All entries for Monday 11 October 2004
October 11, 2004
There was a pigeon in our garden on Friday when I went to get my bike. A fat, grey pigeon lying on the ground, with its neck bent in a funny 'S' shape and its eyes closed. It was undoubtably dead – I didn't check its pulse or anything but it had a certain sereneness that I guess even pigeons only obtain once they have passed on. They clearly have their problems too.
Anyway, there it sat, on the gravel. In the way. The immediate question sprang to mind – what do I do about it? Is this the sort of thing one rings the landlady for? Was I expected, as the discoverer, to move it myself? I'm not a particularly squeamish person but I have to admit that I had no desire to dispose of a dead bird. Certainly not at that time in the morning. And, where the hell was I supposed to put it anyway? It seemed a bit weird to just put it in the bin but I think giving anything larger than a house spider a proper burial borders on lunacy. There aren't enough guidelines on this sort of thing if you ask me.
So, after a good few minutes of simply staring at it in cretinous silence, I did the only obvious thing. I left. I wheeled my bike very carefully around it and shut the gate behind me, feigning ignorance. It was still there when I got back of course but by then it was an existing feature of the garden – old news, if you will, and, therefore, not worthy of my attention. And, more to the point, no longer my responsibility.
It stayed there all weekend, happily decomposing underneath our kitchen window. It was very quiet about it and I doubt I would have given it much thought until this morning if I hadn't happened look out of the window early on Saturday morning. The sun was still quite low in the sky and it was shining in through the window. They're not overly clean, our windows, it has to be said, but in amongst all the other crap clearly highlighted by the light behind it was the ghostly imprint of the front of a pigeon on the glass. It's like a cross between a bad x-ray and that rabbit on the front of Donnie Darko. You can make out chest feathers and the wings (pointing downwards in mid flight, presumably, just before it smacked into a solid vertical surface) and if you look really carefully you can see the eyes and beak. And this is it's most truly disturbing quality. It kind of watches you as you're eating, like one of those paintings in the museum that follows you wherever you go. It would be funny if it wasn't quite so sinister.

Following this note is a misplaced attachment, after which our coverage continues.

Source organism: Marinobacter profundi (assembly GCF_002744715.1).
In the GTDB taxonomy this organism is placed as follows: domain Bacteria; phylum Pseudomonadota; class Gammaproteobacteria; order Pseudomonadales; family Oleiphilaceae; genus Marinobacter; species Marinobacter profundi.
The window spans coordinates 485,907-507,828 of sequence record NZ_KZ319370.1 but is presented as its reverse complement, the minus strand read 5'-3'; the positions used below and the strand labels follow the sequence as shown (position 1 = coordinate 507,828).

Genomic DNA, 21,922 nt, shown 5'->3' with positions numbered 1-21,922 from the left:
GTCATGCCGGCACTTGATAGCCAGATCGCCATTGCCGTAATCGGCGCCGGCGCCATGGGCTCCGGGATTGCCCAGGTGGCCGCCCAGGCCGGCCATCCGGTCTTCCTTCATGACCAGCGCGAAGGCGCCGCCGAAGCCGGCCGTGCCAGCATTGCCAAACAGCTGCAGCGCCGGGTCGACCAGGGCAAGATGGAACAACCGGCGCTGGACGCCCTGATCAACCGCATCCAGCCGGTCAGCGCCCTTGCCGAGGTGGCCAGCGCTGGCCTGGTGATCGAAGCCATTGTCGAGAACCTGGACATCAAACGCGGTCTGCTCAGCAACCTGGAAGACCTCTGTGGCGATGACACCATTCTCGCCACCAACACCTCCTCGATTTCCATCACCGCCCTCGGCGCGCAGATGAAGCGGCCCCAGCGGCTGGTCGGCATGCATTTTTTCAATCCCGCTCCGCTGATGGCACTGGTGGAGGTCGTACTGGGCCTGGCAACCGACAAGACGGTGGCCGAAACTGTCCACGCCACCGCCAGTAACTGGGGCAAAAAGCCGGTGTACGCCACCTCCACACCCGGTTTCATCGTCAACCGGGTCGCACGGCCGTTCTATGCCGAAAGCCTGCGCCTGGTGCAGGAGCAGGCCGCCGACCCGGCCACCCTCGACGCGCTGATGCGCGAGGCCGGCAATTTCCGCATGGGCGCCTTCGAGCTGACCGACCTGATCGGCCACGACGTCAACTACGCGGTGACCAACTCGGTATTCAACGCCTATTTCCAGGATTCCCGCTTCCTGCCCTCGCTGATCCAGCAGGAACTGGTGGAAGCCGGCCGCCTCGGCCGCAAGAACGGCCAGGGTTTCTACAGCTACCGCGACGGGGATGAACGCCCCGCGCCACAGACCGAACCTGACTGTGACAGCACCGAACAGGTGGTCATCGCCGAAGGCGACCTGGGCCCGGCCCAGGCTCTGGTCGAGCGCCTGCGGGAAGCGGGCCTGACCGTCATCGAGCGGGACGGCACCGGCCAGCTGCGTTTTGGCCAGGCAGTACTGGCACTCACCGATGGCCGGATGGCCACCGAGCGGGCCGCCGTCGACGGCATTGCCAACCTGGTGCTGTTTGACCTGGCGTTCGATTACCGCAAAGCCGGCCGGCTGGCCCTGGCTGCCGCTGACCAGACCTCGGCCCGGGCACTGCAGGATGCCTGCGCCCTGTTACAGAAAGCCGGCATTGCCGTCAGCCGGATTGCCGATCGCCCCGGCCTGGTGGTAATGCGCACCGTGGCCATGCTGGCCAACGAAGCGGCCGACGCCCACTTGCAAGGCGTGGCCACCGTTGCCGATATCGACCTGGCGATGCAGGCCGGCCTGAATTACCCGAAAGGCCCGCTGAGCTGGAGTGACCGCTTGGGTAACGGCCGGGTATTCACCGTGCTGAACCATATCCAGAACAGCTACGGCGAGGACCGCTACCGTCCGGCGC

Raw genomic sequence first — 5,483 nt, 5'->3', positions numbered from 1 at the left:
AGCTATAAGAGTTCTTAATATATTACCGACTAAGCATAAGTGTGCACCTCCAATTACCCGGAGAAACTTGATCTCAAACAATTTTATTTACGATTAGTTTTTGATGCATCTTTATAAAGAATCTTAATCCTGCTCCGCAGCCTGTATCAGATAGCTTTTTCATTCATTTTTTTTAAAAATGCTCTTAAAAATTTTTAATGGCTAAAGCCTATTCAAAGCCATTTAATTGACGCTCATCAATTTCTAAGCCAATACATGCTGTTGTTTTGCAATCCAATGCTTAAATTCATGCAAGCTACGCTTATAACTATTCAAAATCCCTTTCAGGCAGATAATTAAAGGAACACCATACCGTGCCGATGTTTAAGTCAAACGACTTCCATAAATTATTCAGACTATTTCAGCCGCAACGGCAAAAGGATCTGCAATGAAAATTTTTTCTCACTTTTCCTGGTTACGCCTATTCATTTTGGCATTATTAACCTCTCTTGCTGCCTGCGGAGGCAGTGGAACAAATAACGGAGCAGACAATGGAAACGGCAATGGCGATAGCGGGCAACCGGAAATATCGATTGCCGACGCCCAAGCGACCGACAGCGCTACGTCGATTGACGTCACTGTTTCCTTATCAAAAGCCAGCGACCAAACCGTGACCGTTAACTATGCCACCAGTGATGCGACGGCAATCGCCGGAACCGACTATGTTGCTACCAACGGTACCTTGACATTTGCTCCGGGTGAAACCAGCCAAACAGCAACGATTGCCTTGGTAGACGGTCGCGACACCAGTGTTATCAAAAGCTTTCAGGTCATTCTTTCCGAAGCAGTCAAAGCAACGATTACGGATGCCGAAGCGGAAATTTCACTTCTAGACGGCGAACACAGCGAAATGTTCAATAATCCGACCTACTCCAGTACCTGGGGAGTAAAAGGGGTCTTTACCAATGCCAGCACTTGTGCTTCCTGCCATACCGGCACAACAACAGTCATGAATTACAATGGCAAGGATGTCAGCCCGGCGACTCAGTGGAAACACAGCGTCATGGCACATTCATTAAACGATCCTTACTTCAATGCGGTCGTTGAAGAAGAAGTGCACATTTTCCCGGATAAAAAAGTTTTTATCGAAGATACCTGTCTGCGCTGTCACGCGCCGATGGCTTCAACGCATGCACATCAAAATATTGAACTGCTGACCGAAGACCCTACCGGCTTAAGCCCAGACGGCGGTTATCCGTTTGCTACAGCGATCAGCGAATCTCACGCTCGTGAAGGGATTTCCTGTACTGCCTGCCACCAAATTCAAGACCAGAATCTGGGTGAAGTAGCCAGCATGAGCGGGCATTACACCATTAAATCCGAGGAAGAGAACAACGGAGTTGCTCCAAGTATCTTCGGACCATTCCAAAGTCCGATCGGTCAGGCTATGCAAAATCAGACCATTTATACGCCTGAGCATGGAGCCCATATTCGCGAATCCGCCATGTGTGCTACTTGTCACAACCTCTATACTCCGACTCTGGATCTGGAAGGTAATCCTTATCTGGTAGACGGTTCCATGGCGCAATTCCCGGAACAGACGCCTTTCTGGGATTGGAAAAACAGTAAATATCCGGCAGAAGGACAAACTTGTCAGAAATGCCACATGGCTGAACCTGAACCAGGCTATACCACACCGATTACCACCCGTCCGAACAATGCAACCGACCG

I guess it answers the question of how a dead bird came to be lying on the floor. I didn't think it was possible 'cos our kitchen is an extension and the upstairs window is set way back but it's obviously the only explaination – the idiot thing flew, unaided, to its own death. Why, you've got to wonder, was it flying so low? I mean, was it looking for something, like old women scour the pavement for their purses? It had to have been going at a fair crack too, seeing as it was lying a good metre and a half away from the house and there's no smearing of the imprint. It's not like it accidentally bumped into the window on it's way down to land. No, this thing was going like a bullet from a gun on what was clearly a kamikaze outing. I'm no physicist (thank the Good Lord) but I'm surprised it didn't crash through the glass and land, spreadeagled, on the table.
It was gone this morning. I have no idea where it went or who took it – someone with a stronger stomach than me, no doubt as the decay must have well and truly set in by then. Maybe one of my housemates came upon it and thought they were the first ones to find it. They have always been more practical about these things than me. Or, maybe my landlady was making one of her very frequent, very nosy visits and decided it was her job to dispose of it after all. Maybe, I was wrong all along and it wasn't dead after all, it was just having a rest before picking itself up and flying off – possibly to have another attempt at a less reinforced window. Who knows? But, for a while at least – until the next heavy rainfall – we shall have the imprint of a pigeon on our window, greeting us every morning from beyond the grave.
At least I don't have to wheel my bike around it anymore.